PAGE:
"Wavelet Analysis of Olfactory Nerve Response to Stimulus"

Lewalle, J., Peek, F.W. and Murphy, S.J.


Multiunit electrophysiological activity recorded by gross electrodes from the olfactory nerve was analyzed by wavelet decomposition, a relatively new method of signal processing. The analysis was run on data from the unstimulated olfactory system as well as on data evoked in response to six different odorant stimuli. Like Fourier analysis, wavelet analysis provides a spectral decomposition of the signal. Unlike Fourier, wavelet analysis also locates the dominant spectral features in time. The output of a wavelet analysis can be further processed to enhance selected features. In our data the increased amplitude of the nerve response evoked by stimulation was the most obvious feature, but efforts to learn from it were unproductive. The temporal pattern of receptor cell activity was much more yielding. The analysis resolved the nerve activity into three classes of events based on duration. On wavelet maps these classes of events separate out into three shifting and overlapping but distinct bands, one of which we interpreted as being associated with individual receptor cell firings and the other two as short and somewhat longer duration bursts of activity that we attribute to the synchronized firing of a group of receptor cells. This interpretation is supported by experiments in which waveforms simulating action potentials and bursts of action potentials are added to recorded data. Stimulation of the olfactory system with odorant molecules evokes a significant increase in the number of short duration bursts, and an amplitude increase that can be related to the number of receptor cells responding. Changes in the patterns of wavelet events can be associated with synchrony of cell firing, reset times for bursts of firing, and possibly other physiological dynamics. Anecdotal differences in activity patterns with different odorants were observed, but without sufficient repeatability to allow reliable discrimination among them. While this study is clearly preliminary in that regard, it shows the potential of the wavelet method for contributing to the understanding of olfaction.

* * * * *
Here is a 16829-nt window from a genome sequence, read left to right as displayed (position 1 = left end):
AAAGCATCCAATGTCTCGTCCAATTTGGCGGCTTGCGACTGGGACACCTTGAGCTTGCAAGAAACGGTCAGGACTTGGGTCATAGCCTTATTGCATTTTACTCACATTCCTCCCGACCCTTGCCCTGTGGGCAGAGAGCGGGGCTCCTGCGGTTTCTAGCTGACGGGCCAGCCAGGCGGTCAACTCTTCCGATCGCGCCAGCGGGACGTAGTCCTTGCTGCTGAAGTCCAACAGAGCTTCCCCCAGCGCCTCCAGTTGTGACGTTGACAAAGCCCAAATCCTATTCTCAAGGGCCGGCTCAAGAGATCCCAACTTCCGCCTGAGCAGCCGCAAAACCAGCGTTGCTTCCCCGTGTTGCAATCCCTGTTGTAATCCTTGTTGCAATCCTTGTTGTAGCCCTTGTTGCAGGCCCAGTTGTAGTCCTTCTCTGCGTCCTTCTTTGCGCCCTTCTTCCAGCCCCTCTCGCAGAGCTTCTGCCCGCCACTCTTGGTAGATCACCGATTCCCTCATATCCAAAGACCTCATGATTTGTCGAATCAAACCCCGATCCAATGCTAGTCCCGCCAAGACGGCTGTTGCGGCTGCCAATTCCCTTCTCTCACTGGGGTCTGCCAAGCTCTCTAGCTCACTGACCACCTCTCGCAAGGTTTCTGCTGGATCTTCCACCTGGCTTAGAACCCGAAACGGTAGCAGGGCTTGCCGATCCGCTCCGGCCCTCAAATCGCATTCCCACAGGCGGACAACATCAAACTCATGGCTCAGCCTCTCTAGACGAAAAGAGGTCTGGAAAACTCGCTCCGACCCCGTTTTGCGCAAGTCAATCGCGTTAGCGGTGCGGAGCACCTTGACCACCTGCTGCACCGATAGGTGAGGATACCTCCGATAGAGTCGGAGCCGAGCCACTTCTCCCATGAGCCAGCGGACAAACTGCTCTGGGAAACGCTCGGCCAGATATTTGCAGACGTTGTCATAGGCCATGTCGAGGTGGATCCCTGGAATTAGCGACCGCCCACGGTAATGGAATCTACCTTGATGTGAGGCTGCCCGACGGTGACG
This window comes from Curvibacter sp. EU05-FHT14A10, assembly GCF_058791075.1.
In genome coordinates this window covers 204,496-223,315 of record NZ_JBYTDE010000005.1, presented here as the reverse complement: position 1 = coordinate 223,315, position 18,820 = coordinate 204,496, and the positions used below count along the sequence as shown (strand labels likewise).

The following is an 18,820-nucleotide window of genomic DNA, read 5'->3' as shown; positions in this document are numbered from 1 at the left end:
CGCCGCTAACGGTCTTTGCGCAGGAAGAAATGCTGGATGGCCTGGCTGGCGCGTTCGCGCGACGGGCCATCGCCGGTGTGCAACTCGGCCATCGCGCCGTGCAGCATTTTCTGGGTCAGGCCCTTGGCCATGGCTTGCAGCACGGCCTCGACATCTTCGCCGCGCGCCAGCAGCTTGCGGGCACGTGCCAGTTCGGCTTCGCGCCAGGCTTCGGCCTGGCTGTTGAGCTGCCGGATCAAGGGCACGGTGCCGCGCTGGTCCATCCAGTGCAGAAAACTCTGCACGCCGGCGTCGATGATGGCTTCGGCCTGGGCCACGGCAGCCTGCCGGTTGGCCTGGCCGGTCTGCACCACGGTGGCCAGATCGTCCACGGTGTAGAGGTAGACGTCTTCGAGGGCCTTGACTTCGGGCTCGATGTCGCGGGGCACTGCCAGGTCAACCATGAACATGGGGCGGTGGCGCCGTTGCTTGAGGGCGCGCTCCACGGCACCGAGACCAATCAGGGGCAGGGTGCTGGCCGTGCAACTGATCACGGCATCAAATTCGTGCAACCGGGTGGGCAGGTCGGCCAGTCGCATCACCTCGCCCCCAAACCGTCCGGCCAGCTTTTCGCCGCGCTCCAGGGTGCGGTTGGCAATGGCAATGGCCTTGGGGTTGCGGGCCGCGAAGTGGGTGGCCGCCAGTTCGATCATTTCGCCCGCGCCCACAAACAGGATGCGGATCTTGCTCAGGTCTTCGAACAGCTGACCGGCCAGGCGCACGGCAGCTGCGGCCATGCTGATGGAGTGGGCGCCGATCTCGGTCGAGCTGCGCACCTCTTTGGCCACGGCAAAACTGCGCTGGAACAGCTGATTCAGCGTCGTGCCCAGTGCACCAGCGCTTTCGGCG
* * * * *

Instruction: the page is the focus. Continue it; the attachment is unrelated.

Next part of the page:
J. Theor. Biol. 177, 215-236, 1995.

Jacques Lewalle, jlewalle@syr.edu